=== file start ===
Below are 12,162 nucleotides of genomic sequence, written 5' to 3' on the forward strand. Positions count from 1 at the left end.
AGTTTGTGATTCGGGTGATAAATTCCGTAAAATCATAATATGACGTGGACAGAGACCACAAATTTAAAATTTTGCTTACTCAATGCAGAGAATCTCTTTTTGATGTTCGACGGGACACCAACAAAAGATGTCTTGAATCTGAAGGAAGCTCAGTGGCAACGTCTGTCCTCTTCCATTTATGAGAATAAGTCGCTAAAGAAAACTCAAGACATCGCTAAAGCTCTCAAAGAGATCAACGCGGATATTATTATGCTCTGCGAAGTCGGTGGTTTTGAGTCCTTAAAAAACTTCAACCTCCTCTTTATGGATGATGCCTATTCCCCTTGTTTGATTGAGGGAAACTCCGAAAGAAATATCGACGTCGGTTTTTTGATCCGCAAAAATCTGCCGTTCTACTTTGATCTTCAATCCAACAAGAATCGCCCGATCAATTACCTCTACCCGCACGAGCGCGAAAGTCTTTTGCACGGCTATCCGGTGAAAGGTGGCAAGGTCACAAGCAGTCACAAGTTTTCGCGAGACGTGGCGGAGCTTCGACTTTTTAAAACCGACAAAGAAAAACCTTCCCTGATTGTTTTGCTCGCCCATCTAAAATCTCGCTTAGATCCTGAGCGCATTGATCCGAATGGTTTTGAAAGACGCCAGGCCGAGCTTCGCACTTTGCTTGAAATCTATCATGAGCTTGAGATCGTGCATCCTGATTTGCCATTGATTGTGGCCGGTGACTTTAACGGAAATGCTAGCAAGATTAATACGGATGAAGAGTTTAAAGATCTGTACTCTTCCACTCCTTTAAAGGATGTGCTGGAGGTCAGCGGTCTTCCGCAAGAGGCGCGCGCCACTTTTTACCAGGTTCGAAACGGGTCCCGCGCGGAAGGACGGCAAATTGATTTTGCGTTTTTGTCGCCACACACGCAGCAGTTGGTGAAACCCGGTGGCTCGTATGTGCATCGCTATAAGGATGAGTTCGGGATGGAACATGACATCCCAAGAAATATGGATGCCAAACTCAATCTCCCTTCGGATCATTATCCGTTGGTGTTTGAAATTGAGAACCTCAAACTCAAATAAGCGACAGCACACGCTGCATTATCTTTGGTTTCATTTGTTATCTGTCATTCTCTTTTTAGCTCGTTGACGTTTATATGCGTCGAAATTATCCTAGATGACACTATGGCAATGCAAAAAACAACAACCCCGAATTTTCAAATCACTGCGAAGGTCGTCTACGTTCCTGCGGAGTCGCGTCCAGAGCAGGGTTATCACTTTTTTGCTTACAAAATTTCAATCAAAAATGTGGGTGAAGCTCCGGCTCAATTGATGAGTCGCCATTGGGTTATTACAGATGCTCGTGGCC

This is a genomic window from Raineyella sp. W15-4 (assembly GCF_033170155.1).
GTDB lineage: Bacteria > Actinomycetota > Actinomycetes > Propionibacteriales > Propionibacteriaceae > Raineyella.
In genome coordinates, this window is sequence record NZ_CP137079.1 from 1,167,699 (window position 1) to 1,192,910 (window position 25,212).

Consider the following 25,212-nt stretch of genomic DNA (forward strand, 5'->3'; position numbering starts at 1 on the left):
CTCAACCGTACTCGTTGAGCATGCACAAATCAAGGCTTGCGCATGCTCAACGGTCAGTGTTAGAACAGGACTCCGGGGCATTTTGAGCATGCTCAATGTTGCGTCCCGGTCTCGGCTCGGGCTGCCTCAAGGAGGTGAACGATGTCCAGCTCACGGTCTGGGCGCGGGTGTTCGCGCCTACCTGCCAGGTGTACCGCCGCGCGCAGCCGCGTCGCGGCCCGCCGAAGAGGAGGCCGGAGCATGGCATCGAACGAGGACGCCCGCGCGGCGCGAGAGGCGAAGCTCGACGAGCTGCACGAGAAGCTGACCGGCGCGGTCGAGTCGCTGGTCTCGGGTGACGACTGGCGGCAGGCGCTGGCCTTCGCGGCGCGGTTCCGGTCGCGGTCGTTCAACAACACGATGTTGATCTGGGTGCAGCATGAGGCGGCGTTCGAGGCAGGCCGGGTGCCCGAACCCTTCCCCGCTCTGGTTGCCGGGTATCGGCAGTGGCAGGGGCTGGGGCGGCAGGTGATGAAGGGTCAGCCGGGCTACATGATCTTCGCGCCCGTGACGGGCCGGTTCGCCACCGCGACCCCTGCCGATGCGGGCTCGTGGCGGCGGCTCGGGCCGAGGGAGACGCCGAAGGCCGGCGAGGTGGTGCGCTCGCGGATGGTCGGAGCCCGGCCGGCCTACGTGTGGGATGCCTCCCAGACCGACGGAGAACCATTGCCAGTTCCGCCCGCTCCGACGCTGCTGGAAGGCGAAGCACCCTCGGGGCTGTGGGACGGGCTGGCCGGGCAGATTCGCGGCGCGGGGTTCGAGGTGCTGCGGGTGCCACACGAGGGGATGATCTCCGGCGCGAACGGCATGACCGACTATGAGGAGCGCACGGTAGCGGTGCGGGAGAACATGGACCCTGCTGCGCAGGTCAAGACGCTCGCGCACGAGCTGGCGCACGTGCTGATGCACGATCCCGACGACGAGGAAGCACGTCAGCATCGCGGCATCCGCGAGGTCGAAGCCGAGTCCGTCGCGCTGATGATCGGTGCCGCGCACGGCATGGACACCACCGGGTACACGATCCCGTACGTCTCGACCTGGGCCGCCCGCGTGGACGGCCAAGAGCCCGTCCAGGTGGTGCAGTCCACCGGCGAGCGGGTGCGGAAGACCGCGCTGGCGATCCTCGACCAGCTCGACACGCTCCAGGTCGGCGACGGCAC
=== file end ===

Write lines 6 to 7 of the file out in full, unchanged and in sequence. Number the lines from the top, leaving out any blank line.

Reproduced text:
Consider the following 25,212-nt stretch of genomic DNA (forward strand, 5'->3'; position numbering starts at 1 on the left):
CTCAACCGTACTCGTTGAGCATGCACAAATCAAGGCTTGCGCATGCTCAACGGTCAGTGTTAGAACAGGACTCCGGGGCATTTTGAGCATGCTCAATGTTGCGTCCCGGTCTCGGCTCGGGCTGCCTCAAGGAGGTGAACGATGTCCAGCTCACGGTCTGGGCGCGGGTGTTCGCGCCTACCTGCCAGGTGTACCGCCGCGCGCAGCCGCGTCGCGGCCCGCCGAAGAGGAGGCCGGAGCATGGCATCGAACGAGGACGCCCGCGCGGCGCGAGAGGCGAAGCTCGACGAGCTGCACGAGAAGCTGACCGGCGCGGTCGAGTCGCTGGTCTCGGGTGACGACTGGCGGCAGGCGCTGGCCTTCGCGGCGCGGTTCCGGTCGCGGTCGTTCAACAACACGATGTTGATCTGGGTGCAGCATGAGGCGGCGTTCGAGGCAGGCCGGGTGCCCGAACCCTTCCCCGCTCTGGTTGCCGGGTATCGGCAGTGGCAGGGGCTGGGGCGGCAGGTGATGAAGGGTCAGCCGGGCTACATGATCTTCGCGCCCGTGACGGGCCGGTTCGCCACCGCGACCCCTGCCGATGCGGGCTCGTGGCGGCGGCTCGGGCCGAGGGAGACGCCGAAGGCCGGCGAGGTGGTGCGCTCGCGGATGGTCGGAGCCCGGCCGGCCTACGTGTGGGATGCCTCCCAGACCGACGGAGAACCATTGCCAGTTCCGCCCGCTCCGACGCTGCTGGAAGGCGAAGCACCCTCGGGGCTGTGGGACGGGCTGGCCGGGCAGATTCGCGGCGCGGGGTTCGAGGTGCTGCGGGTGCCACACGAGGGGATGATCTCCGGCGCGAACGGCATGACCGACTATGAGGAGCGCACGGTAGCGGTGCGGGAGAACATGGACCCTGCTGCGCAGGTCAAGACGCTCGCGCACGAGCTGGCGCACGTGCTGATGCACGATCCCGACGACGAGGAAGCACGTCAGCATCGCGGCATCCGCGAGGTCGAAGCCGAGTCCGTCGCGCTGATGATCGGTGCCGCGCACGGCATGGACACCACCGGGTACACGATCCCGTACGTCTCGACCTGGGCCGCCCGCGTGGACGGCCAAGAGCCCGTCCAGGTGGTGCAGTCCACCGGCGAGCGGGTGCGGAAGACCGCGCTGGCGATCCTCGACCAGCTCGACACGCTCCAGGTCGGCGACGGCAC